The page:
“As a result of the Fairgrounds to Future process, we envision a vibrant, pedestrian-friendly mixed-use development on the doorstep of downtown Dayton. A place where faculty and staff, doctors and researchers, neighborhood residents and community leaders can work, live and play. We see a place that sparks innovation and echoes Dayton’s can-do, creative spirit throughout history; a place with a distinctive identity and personality and a vibe that is open, welcoming, and inclusive for everyone.”

Mary Boosalis
President and CEO Premier Health (former)
Eric F. Spina
President University of Dayton

Frequently Asked Questions

1. Who is leading the onMain process?

OnMain is a collaborative venture between the University of Dayton and Premier Health. Leadership from both institutions will be involved throughout the development process, but a nonprofit development organization—OnMainhas been formed to lead day-to-day operations.

2. Why is this project important?

This is a once-in-a-generation opportunity to establish a vision that will serve the missions of the two anchor institutions, align development of the 38 acres with downtown revitalization, and serve the broader interests of the Dayton community.

3. This redevelopment will directly affect the surrounding neighborhoods, how were they involved in the process?

The planning process was deliberate, thoughtful, and inclusive. Neighbors and other stakeholders were invited to participate through workshops, focus groups, stakeholder interviews as well as through an interactive website with opportunities to provide input.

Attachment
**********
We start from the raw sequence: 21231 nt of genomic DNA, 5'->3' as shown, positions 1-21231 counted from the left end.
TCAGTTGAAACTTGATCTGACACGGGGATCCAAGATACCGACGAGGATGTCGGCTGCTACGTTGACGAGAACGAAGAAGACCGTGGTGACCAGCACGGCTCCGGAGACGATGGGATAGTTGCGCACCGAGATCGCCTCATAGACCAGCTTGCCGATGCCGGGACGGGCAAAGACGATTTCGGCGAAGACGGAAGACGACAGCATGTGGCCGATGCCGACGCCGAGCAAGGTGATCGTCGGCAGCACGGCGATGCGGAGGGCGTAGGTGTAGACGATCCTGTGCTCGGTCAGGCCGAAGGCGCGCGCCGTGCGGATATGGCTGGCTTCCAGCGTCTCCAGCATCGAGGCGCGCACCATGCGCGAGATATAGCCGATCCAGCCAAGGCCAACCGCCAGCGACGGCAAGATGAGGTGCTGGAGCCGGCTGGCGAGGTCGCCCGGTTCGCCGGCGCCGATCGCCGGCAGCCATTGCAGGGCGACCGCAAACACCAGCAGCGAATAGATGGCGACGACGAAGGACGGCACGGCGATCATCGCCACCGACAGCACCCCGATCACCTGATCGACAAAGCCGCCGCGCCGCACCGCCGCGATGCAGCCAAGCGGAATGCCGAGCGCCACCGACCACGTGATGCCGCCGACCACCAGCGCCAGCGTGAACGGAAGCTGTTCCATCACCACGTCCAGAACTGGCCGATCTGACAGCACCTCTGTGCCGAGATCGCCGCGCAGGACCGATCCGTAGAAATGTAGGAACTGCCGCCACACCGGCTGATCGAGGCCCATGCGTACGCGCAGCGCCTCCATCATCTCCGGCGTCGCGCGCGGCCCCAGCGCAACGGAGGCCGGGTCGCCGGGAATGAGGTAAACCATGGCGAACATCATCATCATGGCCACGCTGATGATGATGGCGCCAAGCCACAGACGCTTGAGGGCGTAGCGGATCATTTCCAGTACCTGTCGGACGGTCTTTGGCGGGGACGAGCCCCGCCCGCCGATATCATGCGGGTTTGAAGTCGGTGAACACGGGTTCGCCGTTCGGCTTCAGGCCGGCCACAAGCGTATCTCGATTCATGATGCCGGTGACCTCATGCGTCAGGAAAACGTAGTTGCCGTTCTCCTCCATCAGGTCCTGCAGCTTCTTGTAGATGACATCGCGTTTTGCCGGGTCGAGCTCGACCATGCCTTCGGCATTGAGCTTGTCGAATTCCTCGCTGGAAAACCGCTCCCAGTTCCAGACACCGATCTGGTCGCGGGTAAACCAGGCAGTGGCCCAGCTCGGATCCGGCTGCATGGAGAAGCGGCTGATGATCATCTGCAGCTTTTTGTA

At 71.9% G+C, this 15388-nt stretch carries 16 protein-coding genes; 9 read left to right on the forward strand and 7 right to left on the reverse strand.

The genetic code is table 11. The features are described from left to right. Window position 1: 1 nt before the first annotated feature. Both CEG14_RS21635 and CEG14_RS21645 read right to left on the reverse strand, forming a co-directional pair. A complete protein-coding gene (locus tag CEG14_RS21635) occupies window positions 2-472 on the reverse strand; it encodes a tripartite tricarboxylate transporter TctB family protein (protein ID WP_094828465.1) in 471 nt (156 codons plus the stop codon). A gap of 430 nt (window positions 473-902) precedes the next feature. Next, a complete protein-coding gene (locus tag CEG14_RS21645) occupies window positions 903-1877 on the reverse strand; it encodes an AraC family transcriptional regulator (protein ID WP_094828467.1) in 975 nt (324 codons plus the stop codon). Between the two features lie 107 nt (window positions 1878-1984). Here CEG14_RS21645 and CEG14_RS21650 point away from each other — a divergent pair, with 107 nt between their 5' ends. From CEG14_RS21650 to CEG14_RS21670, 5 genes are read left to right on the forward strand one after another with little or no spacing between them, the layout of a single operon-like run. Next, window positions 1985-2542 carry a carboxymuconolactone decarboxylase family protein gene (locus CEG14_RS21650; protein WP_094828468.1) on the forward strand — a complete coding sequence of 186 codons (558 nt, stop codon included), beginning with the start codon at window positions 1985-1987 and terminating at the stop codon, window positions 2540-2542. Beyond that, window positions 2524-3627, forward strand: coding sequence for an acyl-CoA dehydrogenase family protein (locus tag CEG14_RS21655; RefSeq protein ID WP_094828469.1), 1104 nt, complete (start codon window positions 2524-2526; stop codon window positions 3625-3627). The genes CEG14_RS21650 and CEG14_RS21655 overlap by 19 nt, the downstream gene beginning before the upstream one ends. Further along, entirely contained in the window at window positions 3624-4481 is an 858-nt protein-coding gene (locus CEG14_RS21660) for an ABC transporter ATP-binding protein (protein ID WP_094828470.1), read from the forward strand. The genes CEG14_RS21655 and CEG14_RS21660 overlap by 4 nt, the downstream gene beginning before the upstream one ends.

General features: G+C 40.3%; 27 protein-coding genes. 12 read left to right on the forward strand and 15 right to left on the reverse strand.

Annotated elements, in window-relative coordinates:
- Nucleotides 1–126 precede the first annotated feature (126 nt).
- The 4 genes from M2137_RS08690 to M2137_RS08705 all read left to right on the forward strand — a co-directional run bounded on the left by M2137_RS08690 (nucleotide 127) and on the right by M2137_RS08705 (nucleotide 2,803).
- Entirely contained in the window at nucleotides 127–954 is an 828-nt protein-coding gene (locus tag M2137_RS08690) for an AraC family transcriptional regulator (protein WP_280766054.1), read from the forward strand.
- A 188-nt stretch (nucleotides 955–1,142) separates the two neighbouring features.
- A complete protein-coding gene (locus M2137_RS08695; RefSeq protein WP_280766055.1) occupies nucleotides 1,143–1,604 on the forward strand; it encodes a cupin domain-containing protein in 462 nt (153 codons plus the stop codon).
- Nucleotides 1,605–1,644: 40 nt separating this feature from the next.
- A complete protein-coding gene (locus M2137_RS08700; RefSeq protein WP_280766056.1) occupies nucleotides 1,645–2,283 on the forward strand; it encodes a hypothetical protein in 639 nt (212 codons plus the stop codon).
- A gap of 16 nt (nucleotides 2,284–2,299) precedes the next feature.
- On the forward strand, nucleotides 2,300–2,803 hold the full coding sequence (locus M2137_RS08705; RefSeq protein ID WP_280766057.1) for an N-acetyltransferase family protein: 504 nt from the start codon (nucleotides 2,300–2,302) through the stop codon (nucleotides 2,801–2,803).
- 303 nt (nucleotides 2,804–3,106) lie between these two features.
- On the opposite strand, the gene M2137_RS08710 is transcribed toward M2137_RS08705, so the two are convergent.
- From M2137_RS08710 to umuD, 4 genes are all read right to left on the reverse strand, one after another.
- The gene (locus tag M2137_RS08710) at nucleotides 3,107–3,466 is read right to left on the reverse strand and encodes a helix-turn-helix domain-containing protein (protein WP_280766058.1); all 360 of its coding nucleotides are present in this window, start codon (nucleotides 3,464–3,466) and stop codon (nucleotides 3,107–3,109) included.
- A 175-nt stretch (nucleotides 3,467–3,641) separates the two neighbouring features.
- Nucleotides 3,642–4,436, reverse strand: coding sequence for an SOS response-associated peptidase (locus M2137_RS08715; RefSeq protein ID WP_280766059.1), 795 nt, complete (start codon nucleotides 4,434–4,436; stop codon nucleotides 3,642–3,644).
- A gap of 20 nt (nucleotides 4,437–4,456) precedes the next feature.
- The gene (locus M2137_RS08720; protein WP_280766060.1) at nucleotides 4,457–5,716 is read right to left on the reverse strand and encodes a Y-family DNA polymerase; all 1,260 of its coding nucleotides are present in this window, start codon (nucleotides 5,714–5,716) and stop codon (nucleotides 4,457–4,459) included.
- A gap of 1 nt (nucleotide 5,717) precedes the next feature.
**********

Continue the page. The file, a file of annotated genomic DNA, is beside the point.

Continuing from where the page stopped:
4. Has the larger public been involved in this project?

Yes, there have been interactive sessions held with the public where participants had the opportunity to learn more about the overall planning process and to provide insight. In addition to in person engagement, the community could participate using the project website. Public meetings focused on providing perspective on the public spaces and streets as well as how the private development might take shape.

5. Will the Roundhouse stay on the property?

It is the intention for the Roundhouse to be restored and incorporated as a unique space as a part of the development.

6. How long will this development take?

This is a long-term development project that will take 10-15 years to complete. The partners are committed to developing this site as a sustainable anchor for the long-term economic prosperity of the City of Dayton. This will require being extremely thoughtful to create a neighborhood that represents the best of Dayton as a city of innovation, entrepreneurialism, creativity, sustainability and inclusiveness.

7. What is so unique about this development compared to other developments that have been built in the Dayton region over the years?

This new neighborhood will be unique in the way people will live and work in an integrated way. It will be a platform to attract businesses and entrepreneurs to bring jobs and opportunities to Daytonians. The development will integrate environmental sustainability and wellness into all design elements. You can find out more on the Master Plan page of this site.

8. How will the community benefit from this development?

The community will benefit in many ways, including:

  1. Access to the neighborhood
  2. Access to and enjoyment of the public spaces
  3. Access to limited mixed income housing choices as part of the development; and
  4. Ability for local MBE/DBE businesses to compete for contracts through a Supplier Diversity Program.